Plant Molecular Biology

, Volume 96, Issue 1–2, pp 151–164 | Cite as

A specific amino acid residue in the catalytic site of dandelion polyphenol oxidases acts as ‘selector’ for substrate specificity

  • Sarah M. Prexler
  • Ratna Singh
  • Bruno M. Moerschbacher
  • Mareike E. Dirks-Hofmeister


Key message

Successful site-directed mutagenesis combined with in silico modeling and docking studies for the first time offers experimental proof of the role of the ‘substrate selector’ residue in plant polyphenol oxidases.


The plant and fungi enzymes responsible for tissue browning are called polyphenol oxidases (PPOs). In plants, PPOs often occur as families of isoenzymes which are differentially expressed, but little is known about their physiological roles or natural substrates. In a recent study that explored these structure–function relationships, the eleven known dandelion (Taraxacum officinale) PPOs were shown to separate into two different phylogenetic groups differing in catalytic cavity architecture, kinetic parameters, and substrate range. The same study proposed that the PPOs’ substrate specificity is controlled by one specific amino acid residue positioned at the entrance to the catalytic site: whereas group 1 dandelion PPOs possess a hydrophobic isoleucine (I) at position HB2+1, group 2 PPOs exhibit a larger, positively charged arginine (R). However, this suggestion was only based on bioinformatic analyses, not experiments. To experimentally investigate this hypothesis, we converted group 1 ToPPO-2 and group 2 ToPPO-6 into PPO-2-I244R and PPO-6-R254I, respectively, and expressed them in E. coli. By performing detailed kinetic characterization and in silico docking studies, we found that replacing this single amino acid significantly changed the PPO’s substrate specificity. Our findings therefore proof the role of the ‘substrate selector’ in plant PPOs.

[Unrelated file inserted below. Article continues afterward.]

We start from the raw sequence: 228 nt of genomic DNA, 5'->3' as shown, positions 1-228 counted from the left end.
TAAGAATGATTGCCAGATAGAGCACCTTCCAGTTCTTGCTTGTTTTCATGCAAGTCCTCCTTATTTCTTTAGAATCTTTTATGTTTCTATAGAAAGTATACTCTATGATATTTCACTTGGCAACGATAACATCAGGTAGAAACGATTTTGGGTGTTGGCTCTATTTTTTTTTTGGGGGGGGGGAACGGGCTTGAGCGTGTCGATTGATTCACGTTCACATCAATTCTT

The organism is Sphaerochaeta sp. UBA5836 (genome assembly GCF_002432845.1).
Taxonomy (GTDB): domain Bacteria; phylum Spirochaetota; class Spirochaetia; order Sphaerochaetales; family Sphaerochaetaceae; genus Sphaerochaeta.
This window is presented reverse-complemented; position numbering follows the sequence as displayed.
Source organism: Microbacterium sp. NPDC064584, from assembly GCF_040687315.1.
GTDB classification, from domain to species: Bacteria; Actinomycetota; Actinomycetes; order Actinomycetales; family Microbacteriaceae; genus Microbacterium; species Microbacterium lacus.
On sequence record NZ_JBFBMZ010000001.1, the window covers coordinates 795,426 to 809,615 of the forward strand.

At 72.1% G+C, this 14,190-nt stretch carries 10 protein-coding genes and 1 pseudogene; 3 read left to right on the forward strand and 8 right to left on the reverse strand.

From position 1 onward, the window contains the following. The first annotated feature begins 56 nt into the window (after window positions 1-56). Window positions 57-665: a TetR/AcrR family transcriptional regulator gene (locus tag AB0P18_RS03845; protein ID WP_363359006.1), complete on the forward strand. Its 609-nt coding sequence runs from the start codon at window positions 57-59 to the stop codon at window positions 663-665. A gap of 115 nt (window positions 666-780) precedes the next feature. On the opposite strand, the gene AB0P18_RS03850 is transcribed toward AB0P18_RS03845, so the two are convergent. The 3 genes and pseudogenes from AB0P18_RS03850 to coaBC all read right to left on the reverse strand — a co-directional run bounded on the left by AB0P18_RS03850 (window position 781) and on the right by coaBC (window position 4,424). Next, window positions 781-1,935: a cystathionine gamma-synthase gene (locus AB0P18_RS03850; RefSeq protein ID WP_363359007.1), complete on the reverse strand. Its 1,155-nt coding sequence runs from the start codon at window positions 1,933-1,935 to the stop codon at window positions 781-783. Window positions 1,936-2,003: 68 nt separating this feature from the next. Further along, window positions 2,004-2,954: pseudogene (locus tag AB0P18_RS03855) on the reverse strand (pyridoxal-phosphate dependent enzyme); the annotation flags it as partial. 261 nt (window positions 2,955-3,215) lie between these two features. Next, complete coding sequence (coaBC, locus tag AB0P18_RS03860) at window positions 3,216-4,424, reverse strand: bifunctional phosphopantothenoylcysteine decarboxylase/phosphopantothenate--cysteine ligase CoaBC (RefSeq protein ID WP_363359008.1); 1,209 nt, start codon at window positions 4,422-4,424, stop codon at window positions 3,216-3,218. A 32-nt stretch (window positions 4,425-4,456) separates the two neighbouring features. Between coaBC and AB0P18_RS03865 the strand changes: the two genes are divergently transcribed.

Plant polyphenol oxidases Substrate specificity Enzyme engineering Structure–function relationship Kinetic characterization In silico docking 



Sarah M. Prexler greatly appreciates sponsoring by the Scholarship Program of the German Federal Environmental Foundation (Deutsche Bundesstiftung Umwelt, Osnabrück, Germany). The authors thank Celeste R. Brennecka, PhD from the Science Writing Support Service of the University of Münster for her editorial support.

Author contributions

SMP, MEDH, RS and BMM designed the experiments. SMP performed the bench experiments as well as the statistics, wrote the manuscript and prepared figures and tables (except Figs 1b, 4 and 6). RS performed the in silico docking studies and prepared Figs 1b, 4 and 6. All authors discussed the results, reviewed the manuscript and gave final approval for publication.

Compliance with ethical standards

Conflict of interest

The authors declare no competing interests.

Supplementary material

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Supplementary material 1 (PSE 790 KB)
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Supplementary material 2 (PSE 791 KB)
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Supplementary material 3 (PSE 893 KB)
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Supplementary material 4 (PSE 863 KB)
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Supplementary material 5 (XLSX 794 KB)
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Supplementary material 6 (DOCX 14234 KB)


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Copyright information

© Springer Science+Business Media B.V., part of Springer Nature 2017

Authors and Affiliations

  1. 1.Institute for Biology and Biotechnology of PlantsUniversity of MünsterMünsterGermany
  2. 2.WeissBioTech GmbHAschebergGermany

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